I am certain many will frown upon comparing the Muslim Brotherhood to the Nazis, and the Brotherhood’s electronic brigades will surely spring into action to refute and reject this comparison. To them I say that, like Abbas, I sincerely hope I am mistaken. Regardless, my fear of this comparison being accurate is only surpassed by my fear that the relevant comparison might not be the one between the Muslim Brotherhood and the Nazis in 1933, but one between our situation today and the condition in France on the eve of 18 Brumaire.

Khaled Fahmy


Copyright - Original materials copyright (c) by the authors.

Obama Embraces Hamas-Replica Abbas

by Joseph Klein


President Obama held a 90-minute meeting with Palestinian Authority President Mahmoud Abbas in the West Bank city of Ramallah on March 21st, the same day that Palestinian militants in Gaza resumed their firing of rockets into southern Israel and a day after the burning of American flags and defacement of posters with Obama’s picture in the West Bank.

Obama administration officials have tried to lower expectations of any major new peace initiatives on President Obama’s trip to Israel and the West Bank. And apparently Obama did not offer any.

Instead, at a joint news conference with Abbas following their private meeting, Obama repeated his call for the establishment of an independent, sovereign state of Palestine and the end to Israeli occupation. And he reiterated his opposition to Israeli settlement activities, stating that “we do not consider continued settlement activity to be constructive, to be appropriate, to be something that can advance the cause of peace.”

However, Obama did not again emphatically demand that Israel agree to revert to the pre-June 1967 lines with minor agreed upon land swaps. And for the first time in public, Obama acknowledged that the settlements issue presented Israel with an internally “complex” situation that is not “going to be solved immediately.” He appeared to move in Israel’s direction in urging the unconditional resumption of bilateral Israeli-Palestinian negotiations.

At President Obama’s joint news conference with Abbas, Obama said that “even though both sides may have areas of strong disagreement, maybe engaging in activities that the other side considers to be a breach of good faith, we have to push through those things to try to get to an agreement. I think we can keep pushing through some of these problems and make sure that we don’t use them as an excuse not to do anything.”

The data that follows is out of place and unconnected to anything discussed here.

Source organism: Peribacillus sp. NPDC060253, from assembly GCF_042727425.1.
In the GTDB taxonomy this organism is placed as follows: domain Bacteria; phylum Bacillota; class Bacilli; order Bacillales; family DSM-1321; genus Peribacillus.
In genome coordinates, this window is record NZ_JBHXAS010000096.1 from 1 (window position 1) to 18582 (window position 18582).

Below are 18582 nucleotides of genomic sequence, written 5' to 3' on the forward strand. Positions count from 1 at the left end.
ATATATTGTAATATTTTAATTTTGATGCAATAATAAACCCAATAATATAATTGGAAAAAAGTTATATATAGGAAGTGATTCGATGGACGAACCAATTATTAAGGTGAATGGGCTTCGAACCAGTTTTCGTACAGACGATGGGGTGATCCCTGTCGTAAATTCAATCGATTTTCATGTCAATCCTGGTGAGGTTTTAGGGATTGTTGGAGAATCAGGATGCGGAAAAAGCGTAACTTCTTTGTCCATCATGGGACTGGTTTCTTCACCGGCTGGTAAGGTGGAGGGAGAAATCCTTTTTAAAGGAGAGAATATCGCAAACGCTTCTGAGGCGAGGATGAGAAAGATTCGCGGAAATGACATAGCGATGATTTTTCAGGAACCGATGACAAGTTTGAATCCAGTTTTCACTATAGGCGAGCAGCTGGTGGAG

Obama told reporters that he considered the “core” issues to be establishing a sovereign Palestinian state and ensuring security for Israel. “That’s not to say settlements aren’t important,” Obama said. “That’s to say if we solve those two problems, the settlement issue will be resolved. If the expectation is that we can only have direct negotiations when everything is settled ahead of time, then there’s no point in negotiations.”

One can only speculate as to whether, during Obama’s private discussions with Israeli Prime Minister Benjamin Netanyahu the day before Obama’s meeting with Abbas, they reached some sort of understanding with regard to the public handling of the Iran and settlements issues. Did Netanyahu agree to give Obama the room he needs to deal with the Iranian nuclear threat Obama’s way, in return for Obama’s agreement to give Netanyahu more breathing room on the settlements issue? They, of course, won’t say, but they looked unusually relaxed in each other’s presence during their own joint news conference.

In any case, Abbas would not bite. He refused to budge on linking the resumption of negotiations to an immediate settlements freeze. In his own remarks to the press at his joint news conference with Obama, Abbas stuck to his demand for “the Israeli government to stop settlements in order to discuss all our issues and their concerns. It’s the duty of the Israeli government to stop the settlement activities to enable us to talk about the issues in the negotiations.”

The only slight but meaningless concession that Abbas was reportedly willing to consider making in private to Obama was to allow the Israelis the option of keeping the settlements freeze secret so long as they actually imposed the freeze. Of course, as soon as any settlers found out about the freeze when applying for a new building permit, the secret would be out.

President Obama’s private face-to-face meeting, and standing side by side with Abbas at their news conference, were intended to buttress the legitimacy of Abbas’s claim to represent all of the Palestinian people in negotiations with Israel.  “I think part of my goal during this trip is to have helpful discussions with both Prime Minister Netanyahu and President Abbas on what they need and how they see a potential path and how it would be structured,” Obama said. Obama attempted to marginalize any role for Hamas and its co-jihadists by essentially ignoring them in his remarks.

However, any faith that President Obama may have in Abbas as a constructive partner in negotiations for a two state solution is misplaced. Abbas showed his true colors during an interview aired March 15th on Russia Today TV in which he compared his Fatah party with Hamas in a way that blurred any meaningful distinctions between the two.